Jess Kain - 30th Anniversary Reflections
Jess Kain is Inclusion WA’s General Manager. She came to the organisation in 2011 to help establish our Youth Development Services. Over the years Jess has played an important leadership role in shaping what is now called our Individualised Services. She is a strong advocate for Social Justice and has a great ability to ask the right questions at the right time.
What’s been your personal journey with Inclusion WA?
After starting up Youth Connect, I worked in our Recreation Access Program before becoming the Individualised Services Manager in the South hub. I went on maternity leave and returned as the Operations Manager. It was so cool to have the opportunity to get a promotion whilst on maternity leave! I’ve now stepped in to the position of Inclusion WA’s General Manager.
I really love the attitude that has always prevailed at this organisation - which is getting to know the person – their values, strengths, weaknesses, and then figuring out how we can be useful in their life. We don’t label people or categorise them. The fact that they have a disability is generally irrelevant. The fact that they’re excluded by the community is very relevant.
Why the passion for working alongside young people?
Before coming to Inclusion WA I had studied to become a Secondary Teacher and worked with young people in hospitals.
I always believed that being a teenager is a hard enough time for anyone, but especially if you’re being discriminated against or segregated. Any experience you have where you’re included in mainstream community can have a huge impact, and this was a huge focus of Youth Connect. It changes relationships in school, and it has flow on effects – feeling valued builds a person’s self-esteem. One of the things I’m most proud of is the launch of the Youth Disability Advocacy Network.
Young people are sometimes flat out told they won’t have paid work unless it’s a sheltered work environment. They’re told they won’t be able to get married, have a child, travel, etc. These are core human experiences. It’s about raising the bar in terms of the expectations that people with disability can have for their own life – and this needs to start at school. Teenage years are such formative years, and there aren’t high enough expectations put on young people in terms of what they can achieve in their life time.
I advocated for Young People with a disability to be seen first and foremost as young people and included in mainstream youth services. Too often young people were being referred only to disability services and funding was being directed only to parents rather than the young people themselves. This involved presenting at state and national youth conferences, and led to Inclusion WA together with the Youth Advisory Council of WA, starting up the Youth Disability Advocacy Network (YDAN).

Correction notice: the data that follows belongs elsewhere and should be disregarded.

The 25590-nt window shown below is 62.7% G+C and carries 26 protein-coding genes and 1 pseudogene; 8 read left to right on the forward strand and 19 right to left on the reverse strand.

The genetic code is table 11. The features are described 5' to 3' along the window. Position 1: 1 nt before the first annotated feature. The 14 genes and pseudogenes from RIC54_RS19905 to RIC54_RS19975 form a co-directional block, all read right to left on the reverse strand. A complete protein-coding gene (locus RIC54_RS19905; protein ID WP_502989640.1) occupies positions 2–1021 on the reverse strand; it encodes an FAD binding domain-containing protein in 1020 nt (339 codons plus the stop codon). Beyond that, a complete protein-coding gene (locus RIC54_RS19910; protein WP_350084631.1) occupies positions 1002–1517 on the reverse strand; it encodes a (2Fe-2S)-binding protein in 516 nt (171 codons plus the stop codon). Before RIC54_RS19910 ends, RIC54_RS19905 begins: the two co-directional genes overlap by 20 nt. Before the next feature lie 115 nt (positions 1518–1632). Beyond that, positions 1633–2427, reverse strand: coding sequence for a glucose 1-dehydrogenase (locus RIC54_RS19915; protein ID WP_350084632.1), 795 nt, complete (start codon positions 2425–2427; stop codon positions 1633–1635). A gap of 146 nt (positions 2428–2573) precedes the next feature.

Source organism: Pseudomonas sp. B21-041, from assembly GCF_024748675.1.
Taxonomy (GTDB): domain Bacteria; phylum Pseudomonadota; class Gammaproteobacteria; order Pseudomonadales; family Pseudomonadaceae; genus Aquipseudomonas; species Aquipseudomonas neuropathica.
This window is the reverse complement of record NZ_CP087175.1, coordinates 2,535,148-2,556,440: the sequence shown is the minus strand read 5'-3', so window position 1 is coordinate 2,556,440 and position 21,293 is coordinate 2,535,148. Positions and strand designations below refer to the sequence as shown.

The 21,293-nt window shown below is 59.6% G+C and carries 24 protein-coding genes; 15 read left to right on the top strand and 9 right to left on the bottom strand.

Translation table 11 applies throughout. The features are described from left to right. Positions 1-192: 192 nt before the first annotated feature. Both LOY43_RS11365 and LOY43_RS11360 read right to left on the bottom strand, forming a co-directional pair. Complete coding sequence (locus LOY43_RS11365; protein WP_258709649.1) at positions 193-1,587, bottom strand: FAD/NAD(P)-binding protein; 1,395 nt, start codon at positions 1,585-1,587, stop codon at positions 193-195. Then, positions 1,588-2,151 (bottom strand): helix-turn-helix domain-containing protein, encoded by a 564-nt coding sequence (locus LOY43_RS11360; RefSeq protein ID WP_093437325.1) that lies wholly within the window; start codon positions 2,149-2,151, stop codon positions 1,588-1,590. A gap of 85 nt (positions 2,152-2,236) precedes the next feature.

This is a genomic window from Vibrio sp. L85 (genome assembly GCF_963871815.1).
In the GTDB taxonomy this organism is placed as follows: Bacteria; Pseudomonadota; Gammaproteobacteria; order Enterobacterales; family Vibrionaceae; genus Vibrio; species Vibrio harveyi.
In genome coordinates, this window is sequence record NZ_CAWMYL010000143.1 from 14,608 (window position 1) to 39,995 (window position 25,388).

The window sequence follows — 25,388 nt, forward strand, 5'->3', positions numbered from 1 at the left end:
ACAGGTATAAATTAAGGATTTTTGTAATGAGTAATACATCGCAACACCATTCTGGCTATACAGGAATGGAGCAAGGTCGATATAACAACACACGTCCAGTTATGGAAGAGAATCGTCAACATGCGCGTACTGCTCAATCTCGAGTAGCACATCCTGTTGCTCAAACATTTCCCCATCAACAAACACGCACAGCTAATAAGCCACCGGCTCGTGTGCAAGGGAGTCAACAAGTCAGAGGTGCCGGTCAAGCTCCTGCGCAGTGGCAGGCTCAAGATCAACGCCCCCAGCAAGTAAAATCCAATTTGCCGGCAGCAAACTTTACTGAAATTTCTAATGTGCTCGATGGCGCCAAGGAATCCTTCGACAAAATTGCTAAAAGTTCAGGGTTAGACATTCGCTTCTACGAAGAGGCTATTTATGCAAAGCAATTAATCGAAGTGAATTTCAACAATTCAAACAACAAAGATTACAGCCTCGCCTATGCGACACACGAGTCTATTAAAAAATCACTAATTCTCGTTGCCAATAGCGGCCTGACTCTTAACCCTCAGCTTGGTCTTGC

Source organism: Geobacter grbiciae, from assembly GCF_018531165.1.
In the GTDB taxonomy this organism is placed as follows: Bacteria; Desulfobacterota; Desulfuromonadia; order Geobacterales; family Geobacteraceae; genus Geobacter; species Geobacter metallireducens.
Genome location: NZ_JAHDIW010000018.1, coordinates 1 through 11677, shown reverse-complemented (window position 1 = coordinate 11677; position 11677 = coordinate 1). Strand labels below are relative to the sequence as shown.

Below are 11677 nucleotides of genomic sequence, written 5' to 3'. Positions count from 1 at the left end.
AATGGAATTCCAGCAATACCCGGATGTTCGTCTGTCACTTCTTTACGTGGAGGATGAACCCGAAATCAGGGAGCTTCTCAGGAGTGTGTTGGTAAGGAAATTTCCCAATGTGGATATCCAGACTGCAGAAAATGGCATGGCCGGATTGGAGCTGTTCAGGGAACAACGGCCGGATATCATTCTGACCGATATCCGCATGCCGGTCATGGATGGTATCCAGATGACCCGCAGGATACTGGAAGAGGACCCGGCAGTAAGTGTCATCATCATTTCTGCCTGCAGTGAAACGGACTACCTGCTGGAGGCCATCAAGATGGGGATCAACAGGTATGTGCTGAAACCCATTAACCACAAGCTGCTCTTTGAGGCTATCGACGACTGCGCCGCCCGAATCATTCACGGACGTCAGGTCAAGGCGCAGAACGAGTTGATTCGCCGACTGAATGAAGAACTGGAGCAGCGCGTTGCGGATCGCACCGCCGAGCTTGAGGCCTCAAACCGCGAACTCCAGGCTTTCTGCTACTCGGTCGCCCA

While working at Inclusion WA I was lucky enough to become a qualified Youth Worker and win the Minister for Youth’s Most Outstanding Youth Worker Award at the 2013 WA Youth Awards.
Why do you do this work?
I see our work as part of a bigger picture – the human rights of all people.
I believe everyone should be able to design what a good life looks like for them. They would have real choice – not just choices based on what they know, or what the “done thing” is, but real choice. To be able to dream up any ordinary dream about their future – to travel, have a child, pursue a career, get married, own a pet, a home, start their own business or play a sport – regardless of their ability, gender or race. My vision is that in the future that will be available to everybody.
Things are changing, but I feel like it’s a slow burning revolution – not quick enough for my liking. I believe it’s about the general community increasing their knowledge about the rights of people with disability – I often find myself wondering where on earth the outrage is. Until awareness is raised in the broader community, social change won’t happen, and the rights of people with disability won’t be fully realised
The whole community needs to be outraged about the state of affairs – not just the people who are directly impacted. The more visibility disability rights have the better, and the National Disability Insurance Scheme has probably been one of the biggest things to impact this.
In the words of Wolf Wolfensberger - “People receive the services that society think they deserve.”
It’s about changing perceptions - person by person, as well as on a broader scale.
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